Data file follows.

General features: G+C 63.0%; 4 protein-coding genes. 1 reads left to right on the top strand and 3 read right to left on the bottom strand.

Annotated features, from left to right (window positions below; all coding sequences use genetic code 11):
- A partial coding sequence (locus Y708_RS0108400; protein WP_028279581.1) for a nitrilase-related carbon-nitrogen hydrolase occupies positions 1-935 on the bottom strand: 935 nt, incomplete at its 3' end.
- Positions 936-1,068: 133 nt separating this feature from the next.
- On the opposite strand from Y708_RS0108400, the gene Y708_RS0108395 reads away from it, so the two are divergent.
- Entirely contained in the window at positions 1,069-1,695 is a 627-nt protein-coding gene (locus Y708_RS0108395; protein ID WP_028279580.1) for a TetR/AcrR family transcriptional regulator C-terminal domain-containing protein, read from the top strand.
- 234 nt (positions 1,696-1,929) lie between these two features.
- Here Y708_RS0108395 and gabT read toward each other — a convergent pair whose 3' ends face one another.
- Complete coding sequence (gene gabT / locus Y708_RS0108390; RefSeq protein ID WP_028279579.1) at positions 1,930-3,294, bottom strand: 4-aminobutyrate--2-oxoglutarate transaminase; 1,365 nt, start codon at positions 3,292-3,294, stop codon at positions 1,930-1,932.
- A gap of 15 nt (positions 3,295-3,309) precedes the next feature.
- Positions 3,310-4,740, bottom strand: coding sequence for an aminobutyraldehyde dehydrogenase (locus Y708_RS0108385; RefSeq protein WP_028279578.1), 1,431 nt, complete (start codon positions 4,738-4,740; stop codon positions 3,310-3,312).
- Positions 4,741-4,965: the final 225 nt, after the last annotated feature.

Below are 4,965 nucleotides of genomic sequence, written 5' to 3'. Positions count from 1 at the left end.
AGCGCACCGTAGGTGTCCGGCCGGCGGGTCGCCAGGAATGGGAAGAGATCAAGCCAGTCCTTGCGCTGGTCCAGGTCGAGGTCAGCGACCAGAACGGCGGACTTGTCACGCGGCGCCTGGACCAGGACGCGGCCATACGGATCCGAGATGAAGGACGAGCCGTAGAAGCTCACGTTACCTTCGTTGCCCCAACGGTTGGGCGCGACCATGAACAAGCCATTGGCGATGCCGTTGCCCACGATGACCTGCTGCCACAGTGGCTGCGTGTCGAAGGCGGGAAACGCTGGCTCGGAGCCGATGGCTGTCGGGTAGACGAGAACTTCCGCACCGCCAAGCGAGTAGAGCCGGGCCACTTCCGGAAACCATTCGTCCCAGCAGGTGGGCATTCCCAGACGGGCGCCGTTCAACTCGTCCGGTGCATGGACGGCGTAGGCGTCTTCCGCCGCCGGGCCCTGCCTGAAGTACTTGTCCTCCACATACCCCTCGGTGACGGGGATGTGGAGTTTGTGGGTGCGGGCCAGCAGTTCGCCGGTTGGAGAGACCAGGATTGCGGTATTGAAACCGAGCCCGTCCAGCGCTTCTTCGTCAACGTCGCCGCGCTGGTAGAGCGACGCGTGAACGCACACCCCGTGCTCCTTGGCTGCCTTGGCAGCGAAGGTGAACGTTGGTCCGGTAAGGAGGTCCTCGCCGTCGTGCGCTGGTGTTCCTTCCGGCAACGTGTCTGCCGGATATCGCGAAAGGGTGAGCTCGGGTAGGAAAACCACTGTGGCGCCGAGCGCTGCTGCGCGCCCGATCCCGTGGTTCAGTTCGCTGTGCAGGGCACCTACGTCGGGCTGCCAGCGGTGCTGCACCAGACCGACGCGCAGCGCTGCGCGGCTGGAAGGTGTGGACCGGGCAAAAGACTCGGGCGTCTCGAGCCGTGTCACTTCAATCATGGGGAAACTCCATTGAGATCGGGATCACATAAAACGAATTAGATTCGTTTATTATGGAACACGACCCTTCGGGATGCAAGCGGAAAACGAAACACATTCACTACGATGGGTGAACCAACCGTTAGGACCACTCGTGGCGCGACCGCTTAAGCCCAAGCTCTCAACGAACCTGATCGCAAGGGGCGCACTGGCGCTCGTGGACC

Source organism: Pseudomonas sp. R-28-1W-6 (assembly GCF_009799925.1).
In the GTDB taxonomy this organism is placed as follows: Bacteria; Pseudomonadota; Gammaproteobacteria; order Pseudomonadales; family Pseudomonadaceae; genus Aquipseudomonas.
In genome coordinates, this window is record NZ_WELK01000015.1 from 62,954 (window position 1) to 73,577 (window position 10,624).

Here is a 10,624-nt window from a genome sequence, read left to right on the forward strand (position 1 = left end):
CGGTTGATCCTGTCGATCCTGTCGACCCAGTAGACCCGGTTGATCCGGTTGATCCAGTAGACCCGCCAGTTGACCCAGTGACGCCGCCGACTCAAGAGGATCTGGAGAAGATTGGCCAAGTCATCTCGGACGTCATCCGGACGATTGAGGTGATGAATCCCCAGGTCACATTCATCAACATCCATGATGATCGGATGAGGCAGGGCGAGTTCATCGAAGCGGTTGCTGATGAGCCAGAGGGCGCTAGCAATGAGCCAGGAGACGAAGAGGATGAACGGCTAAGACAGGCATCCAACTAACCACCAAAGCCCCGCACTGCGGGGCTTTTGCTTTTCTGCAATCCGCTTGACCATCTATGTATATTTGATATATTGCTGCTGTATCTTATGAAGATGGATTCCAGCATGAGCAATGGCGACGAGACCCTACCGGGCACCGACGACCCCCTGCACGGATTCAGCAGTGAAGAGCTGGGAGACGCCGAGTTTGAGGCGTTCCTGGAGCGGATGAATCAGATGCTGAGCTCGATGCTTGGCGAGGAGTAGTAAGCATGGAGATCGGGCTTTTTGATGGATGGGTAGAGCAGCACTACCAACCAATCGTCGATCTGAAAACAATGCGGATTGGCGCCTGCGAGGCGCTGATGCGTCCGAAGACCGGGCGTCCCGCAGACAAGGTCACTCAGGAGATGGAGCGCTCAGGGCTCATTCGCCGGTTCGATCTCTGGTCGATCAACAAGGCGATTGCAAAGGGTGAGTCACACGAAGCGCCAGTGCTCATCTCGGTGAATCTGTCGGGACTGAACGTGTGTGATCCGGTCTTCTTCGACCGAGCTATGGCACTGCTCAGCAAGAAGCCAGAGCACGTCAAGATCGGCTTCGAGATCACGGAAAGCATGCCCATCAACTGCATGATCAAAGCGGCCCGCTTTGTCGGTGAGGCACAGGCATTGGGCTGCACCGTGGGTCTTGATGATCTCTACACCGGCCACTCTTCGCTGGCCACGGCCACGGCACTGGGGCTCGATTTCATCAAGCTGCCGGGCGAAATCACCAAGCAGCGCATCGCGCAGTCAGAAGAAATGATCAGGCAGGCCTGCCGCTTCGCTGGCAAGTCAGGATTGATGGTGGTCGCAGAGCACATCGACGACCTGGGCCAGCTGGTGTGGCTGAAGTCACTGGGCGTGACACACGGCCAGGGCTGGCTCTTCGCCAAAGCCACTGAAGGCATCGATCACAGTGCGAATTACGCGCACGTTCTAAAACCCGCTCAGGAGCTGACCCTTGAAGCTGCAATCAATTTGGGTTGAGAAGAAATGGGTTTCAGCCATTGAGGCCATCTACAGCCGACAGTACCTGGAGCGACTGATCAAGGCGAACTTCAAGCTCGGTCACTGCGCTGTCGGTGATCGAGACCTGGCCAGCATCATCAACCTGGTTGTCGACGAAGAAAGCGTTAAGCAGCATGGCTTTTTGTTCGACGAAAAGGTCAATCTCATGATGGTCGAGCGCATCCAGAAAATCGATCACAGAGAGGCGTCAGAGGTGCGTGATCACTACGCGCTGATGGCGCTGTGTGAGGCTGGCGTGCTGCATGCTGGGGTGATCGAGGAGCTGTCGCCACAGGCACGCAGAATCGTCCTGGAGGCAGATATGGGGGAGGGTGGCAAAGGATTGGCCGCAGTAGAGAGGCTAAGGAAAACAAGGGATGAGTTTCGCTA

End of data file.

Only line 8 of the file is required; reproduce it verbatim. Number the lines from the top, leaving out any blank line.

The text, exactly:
- Here Y708_RS0108395 and gabT read toward each other — a convergent pair whose 3' ends face one another.